British study must be published in full!


Last week we wrote about a British study that portrays the attitudes of Russian speaking people in Estonia in a way similar to those dealt with in the Kremlin’s propaganda media. Based on the findings of the study a discussion in the media concluded the failure of Estonia’s integration policy.

However, the fact that the whole discussion was based just on the conclusions of the study, due to the data of the study not being public was left out.

Propastop considers it unacceptable that only conclusions have been leaked to the public yet the study itself has not been made available to the public. This situation provides an opportunity for the manipulating of information and the influencing the discussion as well as questioning the hidden purpose behind the public disclosure of the current limited material. This also does not mean that any future steps taken based on the study will be adequate due to possible lack of full information.

If we have a partly published study, we see at least four problems that may be called into question:

  • The study may have been inadequately conducted
  • The study data may be misinterpreted
  • The research data may provide interpretations that the authors of the study did not see
  • Not all findings of the study have been published or conclusions are presented in such a way as to achieve hidden goals of the presenter to the media.

Propastop does not claim that any of these questions of shortcomings are in the study. Rather it is quite likely that the study will be of a high quality. However until there is an option of an independent control of facts the study remains questionable.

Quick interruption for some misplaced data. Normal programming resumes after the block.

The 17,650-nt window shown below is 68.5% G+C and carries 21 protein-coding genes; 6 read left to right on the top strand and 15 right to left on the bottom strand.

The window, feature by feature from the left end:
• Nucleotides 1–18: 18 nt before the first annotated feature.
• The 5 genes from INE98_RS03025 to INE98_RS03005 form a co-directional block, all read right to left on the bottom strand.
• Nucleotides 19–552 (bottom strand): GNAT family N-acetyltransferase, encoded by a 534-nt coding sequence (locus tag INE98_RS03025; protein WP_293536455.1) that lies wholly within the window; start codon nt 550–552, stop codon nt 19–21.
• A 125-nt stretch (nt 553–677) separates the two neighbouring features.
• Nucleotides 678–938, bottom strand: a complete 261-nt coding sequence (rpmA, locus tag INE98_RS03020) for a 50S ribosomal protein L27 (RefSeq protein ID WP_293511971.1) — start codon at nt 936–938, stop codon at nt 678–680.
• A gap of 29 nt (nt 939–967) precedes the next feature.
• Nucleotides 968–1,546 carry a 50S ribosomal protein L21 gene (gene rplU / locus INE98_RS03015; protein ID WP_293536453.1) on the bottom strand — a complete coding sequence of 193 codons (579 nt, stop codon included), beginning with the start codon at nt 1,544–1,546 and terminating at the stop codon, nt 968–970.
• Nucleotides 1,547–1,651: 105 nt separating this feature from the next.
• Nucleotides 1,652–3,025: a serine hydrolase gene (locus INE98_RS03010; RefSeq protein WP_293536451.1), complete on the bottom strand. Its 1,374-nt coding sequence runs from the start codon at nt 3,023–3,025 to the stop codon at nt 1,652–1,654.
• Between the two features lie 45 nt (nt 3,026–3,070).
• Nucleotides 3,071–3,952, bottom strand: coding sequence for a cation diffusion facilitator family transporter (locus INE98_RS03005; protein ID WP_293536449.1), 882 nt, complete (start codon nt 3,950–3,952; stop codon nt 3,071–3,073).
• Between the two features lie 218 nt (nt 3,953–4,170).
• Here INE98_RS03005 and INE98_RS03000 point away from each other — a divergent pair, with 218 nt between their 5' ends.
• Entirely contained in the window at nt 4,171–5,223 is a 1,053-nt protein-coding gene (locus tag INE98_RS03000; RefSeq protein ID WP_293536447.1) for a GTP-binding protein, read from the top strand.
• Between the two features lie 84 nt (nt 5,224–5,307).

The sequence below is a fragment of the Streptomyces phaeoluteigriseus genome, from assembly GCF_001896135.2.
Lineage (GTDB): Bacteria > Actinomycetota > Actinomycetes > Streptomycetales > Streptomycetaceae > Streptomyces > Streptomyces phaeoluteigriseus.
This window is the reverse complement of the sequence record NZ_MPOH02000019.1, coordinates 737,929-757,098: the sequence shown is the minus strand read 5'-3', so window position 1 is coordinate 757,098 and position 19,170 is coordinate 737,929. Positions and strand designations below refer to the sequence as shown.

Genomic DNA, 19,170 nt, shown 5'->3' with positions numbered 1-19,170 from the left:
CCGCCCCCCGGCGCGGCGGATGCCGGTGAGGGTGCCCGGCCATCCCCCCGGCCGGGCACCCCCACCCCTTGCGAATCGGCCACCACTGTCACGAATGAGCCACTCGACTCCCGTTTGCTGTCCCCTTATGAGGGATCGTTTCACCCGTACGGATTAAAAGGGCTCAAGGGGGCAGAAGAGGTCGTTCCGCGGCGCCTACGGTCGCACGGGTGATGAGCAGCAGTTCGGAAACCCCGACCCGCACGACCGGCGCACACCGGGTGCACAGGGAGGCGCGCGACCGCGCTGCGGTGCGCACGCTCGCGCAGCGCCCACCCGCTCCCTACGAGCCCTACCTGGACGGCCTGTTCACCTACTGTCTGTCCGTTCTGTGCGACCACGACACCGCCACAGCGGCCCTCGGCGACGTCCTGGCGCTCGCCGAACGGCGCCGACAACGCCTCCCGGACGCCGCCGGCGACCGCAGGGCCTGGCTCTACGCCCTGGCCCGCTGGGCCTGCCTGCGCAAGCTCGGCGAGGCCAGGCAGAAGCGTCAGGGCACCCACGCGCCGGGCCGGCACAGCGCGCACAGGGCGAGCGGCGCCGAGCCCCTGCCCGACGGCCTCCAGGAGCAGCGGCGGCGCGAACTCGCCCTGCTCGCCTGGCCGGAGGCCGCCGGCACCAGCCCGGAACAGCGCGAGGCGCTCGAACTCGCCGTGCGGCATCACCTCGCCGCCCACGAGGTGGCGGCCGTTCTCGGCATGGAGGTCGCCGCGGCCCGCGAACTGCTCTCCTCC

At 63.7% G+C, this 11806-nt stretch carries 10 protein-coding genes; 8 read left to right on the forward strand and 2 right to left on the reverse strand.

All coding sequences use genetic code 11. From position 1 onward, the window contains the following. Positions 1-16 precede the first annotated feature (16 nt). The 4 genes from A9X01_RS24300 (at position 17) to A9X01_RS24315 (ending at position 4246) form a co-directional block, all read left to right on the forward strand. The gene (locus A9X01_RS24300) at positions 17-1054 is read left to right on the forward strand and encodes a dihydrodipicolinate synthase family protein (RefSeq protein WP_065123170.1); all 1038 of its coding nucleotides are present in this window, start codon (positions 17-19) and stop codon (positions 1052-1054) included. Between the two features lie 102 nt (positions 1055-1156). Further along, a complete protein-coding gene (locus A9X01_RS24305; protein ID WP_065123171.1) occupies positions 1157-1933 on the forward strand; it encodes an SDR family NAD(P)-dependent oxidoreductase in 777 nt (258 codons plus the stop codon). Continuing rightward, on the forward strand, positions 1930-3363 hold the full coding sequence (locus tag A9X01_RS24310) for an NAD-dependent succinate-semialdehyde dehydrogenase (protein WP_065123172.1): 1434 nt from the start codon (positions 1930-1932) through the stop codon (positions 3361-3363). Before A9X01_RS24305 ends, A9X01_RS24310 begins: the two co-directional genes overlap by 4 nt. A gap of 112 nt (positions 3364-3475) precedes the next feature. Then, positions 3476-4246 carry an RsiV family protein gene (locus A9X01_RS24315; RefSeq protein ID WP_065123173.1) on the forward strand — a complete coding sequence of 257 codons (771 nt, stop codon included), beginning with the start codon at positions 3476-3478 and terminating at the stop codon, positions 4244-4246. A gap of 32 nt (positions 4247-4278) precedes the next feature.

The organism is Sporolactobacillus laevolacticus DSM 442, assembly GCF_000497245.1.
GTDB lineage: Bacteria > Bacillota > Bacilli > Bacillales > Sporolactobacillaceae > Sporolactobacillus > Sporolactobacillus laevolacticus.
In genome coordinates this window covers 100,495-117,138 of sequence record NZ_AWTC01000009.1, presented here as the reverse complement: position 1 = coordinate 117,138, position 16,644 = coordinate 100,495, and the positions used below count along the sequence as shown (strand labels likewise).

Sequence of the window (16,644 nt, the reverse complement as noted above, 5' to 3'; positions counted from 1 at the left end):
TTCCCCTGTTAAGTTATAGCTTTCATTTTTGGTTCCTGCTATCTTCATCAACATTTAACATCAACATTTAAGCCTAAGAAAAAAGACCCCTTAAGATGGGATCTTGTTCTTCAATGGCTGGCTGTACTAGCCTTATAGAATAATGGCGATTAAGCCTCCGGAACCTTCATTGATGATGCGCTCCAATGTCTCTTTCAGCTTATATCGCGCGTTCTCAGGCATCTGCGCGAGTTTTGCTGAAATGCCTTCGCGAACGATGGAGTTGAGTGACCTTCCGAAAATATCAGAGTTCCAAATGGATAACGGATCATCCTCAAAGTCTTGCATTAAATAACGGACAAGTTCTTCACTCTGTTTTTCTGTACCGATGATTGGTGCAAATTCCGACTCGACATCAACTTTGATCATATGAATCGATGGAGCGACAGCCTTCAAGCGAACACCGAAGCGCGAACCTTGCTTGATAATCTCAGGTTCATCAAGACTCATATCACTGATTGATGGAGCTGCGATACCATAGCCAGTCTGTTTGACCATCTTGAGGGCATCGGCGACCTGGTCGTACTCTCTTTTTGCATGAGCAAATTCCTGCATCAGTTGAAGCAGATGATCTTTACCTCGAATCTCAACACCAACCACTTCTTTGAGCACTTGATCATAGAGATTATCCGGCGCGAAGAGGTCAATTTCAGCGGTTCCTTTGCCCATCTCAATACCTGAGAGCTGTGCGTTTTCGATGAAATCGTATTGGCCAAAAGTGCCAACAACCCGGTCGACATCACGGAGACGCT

It is true that the publication of research results is the decision of the study contractor. This would also apply to this study if only the contracting authority knew the findings. Now that the conclusions are the basis of media debate, there is no justification of hiding the data, it touches on a very important subject in Estonian society.

Truthfully, we cannot imagine that the study is hidden somewhere in London behind dozens of locks, totally inaccessible and that all the involved parties are sworn to secrecy. According to Krister Paris, the editors of Eesti Päevaleht have the entire 140-page text of the study, but this is not available to the general public.

Public access control of a study is good practice for research companies. For example ESOMAR, the international professional association for information retrieval authorities, writes in Article 8 of its rules that, in the event that researchers publish research findings, sufficient basic information is to be guaranteed to the public to ensure the quality of the data and the accuracy of the findings.

The following research organizations have been associated with the study and these facts have been published in the press.

The Study was conducted by:

International internet-based market research and data analytics firm YouGov,  headquartered in the UK

IWPR, Institute of War and Peace Reporting, UK

Baltic Centre of Media Excellence, Latvia

Turu-Uuringute AS, Estonia. The interviewees of this company allegedly interviewed 1466 permanent residents of Estonia who were at least 16 years of age. Of those, 706 were Russians living here. The survey took place from mid-May 2017 to mid-July 2017.

The funding sponsor: CSSF, Conflict, Stability and Security Fund, UK

The study was ordered by: The British government


Photo: Mike Lawrence /Flickr /CC. Photomontage: Propastop.